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Student Read, Student Written, Student Led Since 1878

The Knox Student

Student Read, Student Written, Student Led Since 1878

The Knox Student

Student Read, Student Written, Student Led Since 1878

The Knox Student


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Lack of Cultural Food on Campus

Can You Foster A Diverse Community Without Catering To The Needs of People with Diverse Identities?

During my first night at Knox I heard two people talking in my first language from my dorm window, and for a second I felt like I had never left home. However, that feeling of pride and belonging soon turned into apprehension then disappointment as I continued to learn about Knox’s treatment of students with diverse identities.

As a Muslim student on campus, I spent my first Ramadan surrounded by a community of individuals with whom I formed lasting relationships. However, I also spent that month of fasting being presented with the same meal every single day in the Hard Knox Cafe, as the Gizmo closed at 3 p.m. during the 2021-2022 school year.

The meal was said to be diverse and was given different South Asian names every day, but it looked and tasted the same.

When I was coming to Knox, I was told that Halal and cultural food options exist, but I wasn’t aware that by options, Knox meant the same dish for 30 days, renamed to make them look diverse and unique.

But what does food have to do with supporting different identities?

Food is the most basic necessity for any human being. But cultural food is particularly important for international students, because we exclusively eat cultural food in our countries. Due to this, our bodies are adapted to the textures and flavors of that food.

The transition to college includes adapting to many changes, but students shouldn’t be forced to alter a basic need on top of all the other transitions. Having diversity as a value, Knox’s lack of sustainable meal options for international students is hypocritical.

“It took me so long to get used to the food on campus. It’s usually missing flavor. Back at home, in Nigeria, we make our eggs differently: we don’t put milk or cheese, and my stomach is not strong enough for the Caf eggs,” junior Ada Azuikpe said.

Beyond biological needs, cultural food is also emotionally important for people with different identities. I grew up in Karachi, Pakistan, which is a historic port city in Pakistan. Instead of being known for its history or beaches, it is known as the food capital of Pakistan.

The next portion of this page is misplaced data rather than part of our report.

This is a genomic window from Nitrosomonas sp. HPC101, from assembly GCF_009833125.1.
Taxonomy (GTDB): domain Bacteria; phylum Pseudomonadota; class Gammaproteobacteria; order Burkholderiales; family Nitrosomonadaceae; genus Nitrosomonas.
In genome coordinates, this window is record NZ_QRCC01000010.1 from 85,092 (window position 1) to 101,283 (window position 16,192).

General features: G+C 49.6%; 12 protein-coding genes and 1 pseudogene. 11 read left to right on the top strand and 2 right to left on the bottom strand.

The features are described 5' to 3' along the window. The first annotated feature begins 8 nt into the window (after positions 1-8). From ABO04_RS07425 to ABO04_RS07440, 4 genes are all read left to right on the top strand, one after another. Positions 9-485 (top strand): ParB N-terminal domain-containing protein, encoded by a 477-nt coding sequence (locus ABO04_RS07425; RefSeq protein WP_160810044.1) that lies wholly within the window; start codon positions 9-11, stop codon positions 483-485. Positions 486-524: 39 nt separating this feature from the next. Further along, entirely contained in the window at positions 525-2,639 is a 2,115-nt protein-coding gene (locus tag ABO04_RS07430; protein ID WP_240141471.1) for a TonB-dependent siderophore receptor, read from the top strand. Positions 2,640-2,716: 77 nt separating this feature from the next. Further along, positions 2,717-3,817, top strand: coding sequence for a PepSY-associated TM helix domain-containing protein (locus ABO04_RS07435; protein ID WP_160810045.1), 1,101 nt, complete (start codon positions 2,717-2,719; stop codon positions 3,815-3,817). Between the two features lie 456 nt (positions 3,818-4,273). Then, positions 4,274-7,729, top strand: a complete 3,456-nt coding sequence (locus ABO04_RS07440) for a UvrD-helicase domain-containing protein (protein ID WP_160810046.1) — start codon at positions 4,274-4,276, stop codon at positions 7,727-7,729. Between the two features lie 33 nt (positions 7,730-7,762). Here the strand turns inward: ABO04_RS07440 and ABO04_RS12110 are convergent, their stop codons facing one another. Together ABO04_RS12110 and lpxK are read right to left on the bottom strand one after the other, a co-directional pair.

Growing up in that city, food formed an important part of our community interactions. But it also became a coping mechanism for me, which I used in both times of sadness and happiness to uplift my mood. Food is the first step towards making people with different identities feel at home and feel comforted.

“When I tell people about African culture, one of the first things I mention is our food. It’s definitely a huge part of our culture. I did not know what the food was like before I came to Knox, and it would probably change my decision,” Azuikpe said.

The most infuriating part of this, however, is the use of cultural food labels as tokens of diversity.

The Hard Knox Cafe at Knox labels chicken and rice as “biryani,” which is a rich and historic South Asian dish that spreads across the borders of several countries and is almost worshiped in South Asia for its unique flavors.

International students at Knox, including sophomore Bruno Freitas, from Brazil, have also reported feeling hurt by the Caf’s cultural appropriation and mislabeling of cultural food.

“One time the Caf served Feijoada, a Brazilian dish, and they used vegetables, when the dish is supposed to not contain any vegetables. When I brought it up to the Caf, I was told their menu is based on nutrition. What is the basis for that? Who said mashed potatoes every day is nutritious?” Freitas said.

When this issue is brought up in Student Senate General Assembly, the response has historically been that cultural food is different when it is made in the Caf. However, there is a fine line between food tasting slightly different here, and slapping on a cultural label on a food, which is not actually that dish.

Some international students reach a point where they are forced to go off-board and figure out making their own food.

However, being an international student often means working twice as hard to keep your grades up and juggling several jobs to make up for the extra tuition that they have to pay, which makes cooking food or ordering out nearly impossible to manage and/or afford.

“I am a Resident Assistant so I can’t go off-board and doing that can also lose you scholarships,” Freitas said.

Furthermore, most international students also pay more than domestic students due to ineligibility for Federal grants.

Knox is working hard this year to recruit students to make up for the low enrollment. They are also working on ensuring that first-year retention is high. However, the college conveniently ignores the most basic reform it can undertake to connect with students.

The only answer to how Knox can do better is listen to students. Where is our money going when it is clearly not being spent on trying to meet our needs?

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About the Contributor
Areesha Saif
Areesha Saif, Staff Writer
Areesha Saif '24 (she/her) is a Political Science major at Knox. She has been working as a Staff Writer since Winter 2023. She grew up in Karachi, Pakistan, which in her very biased opinion, has the best food in the world. Awards: Honorable Mention Critical Review ICPA 2024

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